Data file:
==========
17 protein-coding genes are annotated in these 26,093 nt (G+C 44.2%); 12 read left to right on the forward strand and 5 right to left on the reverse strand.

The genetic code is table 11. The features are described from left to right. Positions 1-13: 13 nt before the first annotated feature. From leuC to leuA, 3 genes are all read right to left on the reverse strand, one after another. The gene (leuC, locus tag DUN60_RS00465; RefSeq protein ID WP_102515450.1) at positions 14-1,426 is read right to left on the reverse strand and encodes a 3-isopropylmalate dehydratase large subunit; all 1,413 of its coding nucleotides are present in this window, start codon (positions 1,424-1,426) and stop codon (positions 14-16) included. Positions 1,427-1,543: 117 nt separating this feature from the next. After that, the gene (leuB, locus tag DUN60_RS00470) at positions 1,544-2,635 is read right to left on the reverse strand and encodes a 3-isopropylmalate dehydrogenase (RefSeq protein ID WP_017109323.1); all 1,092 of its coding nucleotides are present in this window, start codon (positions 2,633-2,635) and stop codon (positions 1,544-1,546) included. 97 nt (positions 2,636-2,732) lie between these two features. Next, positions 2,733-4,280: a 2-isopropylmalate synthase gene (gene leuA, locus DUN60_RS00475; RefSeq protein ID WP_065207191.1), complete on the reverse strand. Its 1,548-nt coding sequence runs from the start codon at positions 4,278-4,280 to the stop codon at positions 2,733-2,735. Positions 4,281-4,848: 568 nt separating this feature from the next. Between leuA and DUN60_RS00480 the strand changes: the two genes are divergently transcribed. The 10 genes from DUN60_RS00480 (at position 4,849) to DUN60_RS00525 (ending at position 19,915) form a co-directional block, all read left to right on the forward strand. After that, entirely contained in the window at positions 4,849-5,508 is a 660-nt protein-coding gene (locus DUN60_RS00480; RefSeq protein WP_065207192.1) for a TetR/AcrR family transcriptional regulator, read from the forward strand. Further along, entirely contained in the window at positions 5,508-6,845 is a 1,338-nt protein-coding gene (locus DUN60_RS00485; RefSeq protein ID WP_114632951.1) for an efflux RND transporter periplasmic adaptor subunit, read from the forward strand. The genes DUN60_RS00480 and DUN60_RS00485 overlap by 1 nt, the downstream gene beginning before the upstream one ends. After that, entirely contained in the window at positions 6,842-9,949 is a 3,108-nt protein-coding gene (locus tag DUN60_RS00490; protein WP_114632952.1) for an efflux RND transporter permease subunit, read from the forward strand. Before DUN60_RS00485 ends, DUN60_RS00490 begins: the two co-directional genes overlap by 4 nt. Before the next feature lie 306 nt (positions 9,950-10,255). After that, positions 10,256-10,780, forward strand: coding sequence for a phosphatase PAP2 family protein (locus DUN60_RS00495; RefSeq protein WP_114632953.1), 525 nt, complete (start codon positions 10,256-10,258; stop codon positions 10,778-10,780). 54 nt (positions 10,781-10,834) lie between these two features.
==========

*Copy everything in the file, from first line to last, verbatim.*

17 protein-coding genes are annotated in these 26,093 nt (G+C 44.2%); 12 read left to right on the forward strand and 5 right to left on the reverse strand.

The genetic code is table 11. The features are described from left to right. Positions 1-13: 13 nt before the first annotated feature. From leuC to leuA, 3 genes are all read right to left on the reverse strand, one after another. The gene (leuC, locus tag DUN60_RS00465; RefSeq protein ID WP_102515450.1) at positions 14-1,426 is read right to left on the reverse strand and encodes a 3-isopropylmalate dehydratase large subunit; all 1,413 of its coding nucleotides are present in this window, start codon (positions 1,424-1,426) and stop codon (positions 14-16) included. Positions 1,427-1,543: 117 nt separating this feature from the next. After that, the gene (leuB, locus tag DUN60_RS00470) at positions 1,544-2,635 is read right to left on the reverse strand and encodes a 3-isopropylmalate dehydrogenase (RefSeq protein ID WP_017109323.1); all 1,092 of its coding nucleotides are present in this window, start codon (positions 2,633-2,635) and stop codon (positions 1,544-1,546) included. 97 nt (positions 2,636-2,732) lie between these two features. Next, positions 2,733-4,280: a 2-isopropylmalate synthase gene (gene leuA, locus DUN60_RS00475; RefSeq protein ID WP_065207191.1), complete on the reverse strand. Its 1,548-nt coding sequence runs from the start codon at positions 4,278-4,280 to the stop codon at positions 2,733-2,735. Positions 4,281-4,848: 568 nt separating this feature from the next. Between leuA and DUN60_RS00480 the strand changes: the two genes are divergently transcribed. The 10 genes from DUN60_RS00480 (at position 4,849) to DUN60_RS00525 (ending at position 19,915) form a co-directional block, all read left to right on the forward strand. After that, entirely contained in the window at positions 4,849-5,508 is a 660-nt protein-coding gene (locus DUN60_RS00480; RefSeq protein WP_065207192.1) for a TetR/AcrR family transcriptional regulator, read from the forward strand. Further along, entirely contained in the window at positions 5,508-6,845 is a 1,338-nt protein-coding gene (locus DUN60_RS00485; RefSeq protein ID WP_114632951.1) for an efflux RND transporter periplasmic adaptor subunit, read from the forward strand. The genes DUN60_RS00480 and DUN60_RS00485 overlap by 1 nt, the downstream gene beginning before the upstream one ends. After that, entirely contained in the window at positions 6,842-9,949 is a 3,108-nt protein-coding gene (locus tag DUN60_RS00490; protein WP_114632952.1) for an efflux RND transporter permease subunit, read from the forward strand. Before DUN60_RS00485 ends, DUN60_RS00490 begins: the two co-directional genes overlap by 4 nt. Before the next feature lie 306 nt (positions 9,950-10,255). After that, positions 10,256-10,780, forward strand: coding sequence for a phosphatase PAP2 family protein (locus DUN60_RS00495; RefSeq protein WP_114632953.1), 525 nt, complete (start codon positions 10,256-10,258; stop codon positions 10,778-10,780). 54 nt (positions 10,781-10,834) lie between these two features.